Obama vowed to press ahead with implementing his law, and reiterated that the health insurance market needs reforming to guarantee stable health insurance coverage. "I make no apologies for us taking this on," he said. "Because somebody sooner or later had to do it."
"It took a hundred years for us to even get to the point where we could start talking about and implementing a law to make sure everybody's got health insurance, and my pledge to the American people is, is that we're going to solve the problems that are there, we're going to get it right, and the Affordable Care Act is going to work for the American people," Obama said.It's because the world has heard this fatal conceit before; Of course, many months and years must pass before the new social class, a class heretofore oppressed and crushed by want and ignorance, can get accustomed to the new situation, can take account of everything, regulate its work and produce its own organizers.
'Trust me, I know better than you do what you need.'--Hugo Nicolas Vladimir Obama.
Which brings us to a new book by Paul R. Gregory; Women of the Gulag: Portraits of Five Remarkable Lives.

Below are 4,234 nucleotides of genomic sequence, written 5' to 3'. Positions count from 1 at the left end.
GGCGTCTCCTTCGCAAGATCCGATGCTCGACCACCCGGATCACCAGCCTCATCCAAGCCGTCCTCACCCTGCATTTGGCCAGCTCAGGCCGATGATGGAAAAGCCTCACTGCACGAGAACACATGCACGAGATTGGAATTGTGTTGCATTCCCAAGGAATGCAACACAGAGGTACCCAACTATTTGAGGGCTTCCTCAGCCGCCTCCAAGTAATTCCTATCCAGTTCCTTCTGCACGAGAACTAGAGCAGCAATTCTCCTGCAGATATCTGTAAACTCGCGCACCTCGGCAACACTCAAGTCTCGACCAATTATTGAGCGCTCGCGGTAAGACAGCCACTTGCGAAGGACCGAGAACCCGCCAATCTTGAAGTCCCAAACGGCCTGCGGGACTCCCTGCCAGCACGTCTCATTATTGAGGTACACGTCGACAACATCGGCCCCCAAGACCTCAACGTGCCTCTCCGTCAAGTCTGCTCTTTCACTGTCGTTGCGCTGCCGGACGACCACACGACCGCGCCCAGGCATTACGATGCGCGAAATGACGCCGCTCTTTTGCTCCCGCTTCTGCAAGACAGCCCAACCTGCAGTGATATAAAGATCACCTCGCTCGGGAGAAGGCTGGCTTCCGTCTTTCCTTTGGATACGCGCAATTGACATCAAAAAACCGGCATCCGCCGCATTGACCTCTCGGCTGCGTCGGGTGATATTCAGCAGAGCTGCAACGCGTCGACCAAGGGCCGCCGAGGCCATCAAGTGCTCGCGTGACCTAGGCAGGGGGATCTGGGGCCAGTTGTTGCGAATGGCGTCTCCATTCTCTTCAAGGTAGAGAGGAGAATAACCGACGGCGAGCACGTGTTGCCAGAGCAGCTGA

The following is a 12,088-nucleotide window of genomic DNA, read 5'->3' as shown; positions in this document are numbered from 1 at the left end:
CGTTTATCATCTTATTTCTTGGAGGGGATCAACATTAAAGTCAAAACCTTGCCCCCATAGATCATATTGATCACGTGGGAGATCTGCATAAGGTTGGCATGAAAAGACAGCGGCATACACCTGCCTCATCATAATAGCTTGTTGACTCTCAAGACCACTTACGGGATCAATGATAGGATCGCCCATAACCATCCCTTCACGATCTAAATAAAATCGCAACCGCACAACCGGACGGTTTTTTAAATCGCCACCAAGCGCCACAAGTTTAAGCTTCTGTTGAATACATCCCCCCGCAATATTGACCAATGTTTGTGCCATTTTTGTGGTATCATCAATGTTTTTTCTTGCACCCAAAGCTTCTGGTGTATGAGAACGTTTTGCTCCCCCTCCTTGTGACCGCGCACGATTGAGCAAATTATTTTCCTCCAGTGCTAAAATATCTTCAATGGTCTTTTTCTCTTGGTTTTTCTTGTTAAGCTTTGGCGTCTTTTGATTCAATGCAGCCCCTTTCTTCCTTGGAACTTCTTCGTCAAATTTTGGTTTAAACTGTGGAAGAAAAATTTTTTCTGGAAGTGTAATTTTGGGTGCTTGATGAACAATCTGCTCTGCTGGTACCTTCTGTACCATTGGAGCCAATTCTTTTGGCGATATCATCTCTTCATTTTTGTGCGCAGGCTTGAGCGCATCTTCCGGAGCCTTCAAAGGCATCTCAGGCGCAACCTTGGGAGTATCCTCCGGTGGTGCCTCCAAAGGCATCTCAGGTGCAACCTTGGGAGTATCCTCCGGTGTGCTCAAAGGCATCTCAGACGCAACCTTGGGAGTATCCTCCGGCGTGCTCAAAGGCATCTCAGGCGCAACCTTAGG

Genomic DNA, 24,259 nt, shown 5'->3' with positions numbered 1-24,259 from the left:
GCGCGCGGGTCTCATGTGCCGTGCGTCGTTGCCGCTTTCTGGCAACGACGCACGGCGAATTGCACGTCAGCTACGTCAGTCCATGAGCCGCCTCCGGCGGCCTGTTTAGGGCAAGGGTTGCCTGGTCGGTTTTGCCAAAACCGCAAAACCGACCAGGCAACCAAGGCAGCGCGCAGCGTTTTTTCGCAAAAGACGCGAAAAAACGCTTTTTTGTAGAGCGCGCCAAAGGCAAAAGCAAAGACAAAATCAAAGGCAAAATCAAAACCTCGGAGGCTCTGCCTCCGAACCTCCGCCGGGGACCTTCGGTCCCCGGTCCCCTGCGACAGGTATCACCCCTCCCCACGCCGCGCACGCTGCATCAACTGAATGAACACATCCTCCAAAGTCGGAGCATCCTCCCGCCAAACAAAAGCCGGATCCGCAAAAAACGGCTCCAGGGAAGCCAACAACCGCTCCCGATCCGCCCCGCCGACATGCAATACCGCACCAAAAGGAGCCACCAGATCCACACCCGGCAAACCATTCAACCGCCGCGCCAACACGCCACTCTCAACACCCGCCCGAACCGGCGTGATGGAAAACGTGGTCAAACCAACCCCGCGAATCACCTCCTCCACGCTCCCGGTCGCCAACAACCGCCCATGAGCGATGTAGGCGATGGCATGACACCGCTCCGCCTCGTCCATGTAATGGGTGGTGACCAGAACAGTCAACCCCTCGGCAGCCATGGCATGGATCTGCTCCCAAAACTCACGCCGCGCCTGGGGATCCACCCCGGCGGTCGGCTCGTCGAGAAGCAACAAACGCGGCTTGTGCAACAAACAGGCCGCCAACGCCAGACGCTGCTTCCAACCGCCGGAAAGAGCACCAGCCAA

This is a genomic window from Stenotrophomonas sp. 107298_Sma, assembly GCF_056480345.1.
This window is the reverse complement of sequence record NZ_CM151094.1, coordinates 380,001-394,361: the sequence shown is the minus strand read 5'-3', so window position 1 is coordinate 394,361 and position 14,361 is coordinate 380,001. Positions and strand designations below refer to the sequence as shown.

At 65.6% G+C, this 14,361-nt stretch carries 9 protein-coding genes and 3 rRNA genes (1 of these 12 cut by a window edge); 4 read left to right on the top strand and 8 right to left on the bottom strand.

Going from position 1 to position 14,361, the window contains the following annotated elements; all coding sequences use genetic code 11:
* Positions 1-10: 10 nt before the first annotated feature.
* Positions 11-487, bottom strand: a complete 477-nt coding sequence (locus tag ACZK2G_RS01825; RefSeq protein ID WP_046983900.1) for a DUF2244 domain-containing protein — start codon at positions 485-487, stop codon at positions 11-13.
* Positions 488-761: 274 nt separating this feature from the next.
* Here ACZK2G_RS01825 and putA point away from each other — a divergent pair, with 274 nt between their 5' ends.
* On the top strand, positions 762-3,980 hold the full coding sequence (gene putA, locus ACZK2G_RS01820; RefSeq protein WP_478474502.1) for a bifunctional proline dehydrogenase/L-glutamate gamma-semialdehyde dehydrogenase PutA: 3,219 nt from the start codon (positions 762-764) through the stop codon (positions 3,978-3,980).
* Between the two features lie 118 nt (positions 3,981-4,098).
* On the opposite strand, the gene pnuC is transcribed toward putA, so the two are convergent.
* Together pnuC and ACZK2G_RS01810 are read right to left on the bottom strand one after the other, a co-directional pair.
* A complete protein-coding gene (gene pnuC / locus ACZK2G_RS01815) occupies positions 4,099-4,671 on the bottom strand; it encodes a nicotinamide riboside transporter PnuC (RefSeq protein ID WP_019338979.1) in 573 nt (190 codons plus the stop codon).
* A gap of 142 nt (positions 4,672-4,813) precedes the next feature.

Capturing the fear, paranoia, and unbearable hardships that were the hallmarks of Stalin’s Great Terror, Gregory relates the stories of these five women–from different social strata and regions–in vivid prose, from their pre-Gulag lives, through their struggles to survive in the repressive atmosphere of the late 1930s and early 1940s, to the difficulties facing the four who survived as they adjusted to life after the Gulag.We note the publication of this small bit of history, along with the release of another movie about Hitler's Germany; The Book Thief. Funny that Hollywood is still cranking out films about a tyranny that was crushed in 1945, but rarely finds time for stories like those in Paul Gregory's book. Stories that are much more relevant as long as the Castros, Maduros, Kims still rule.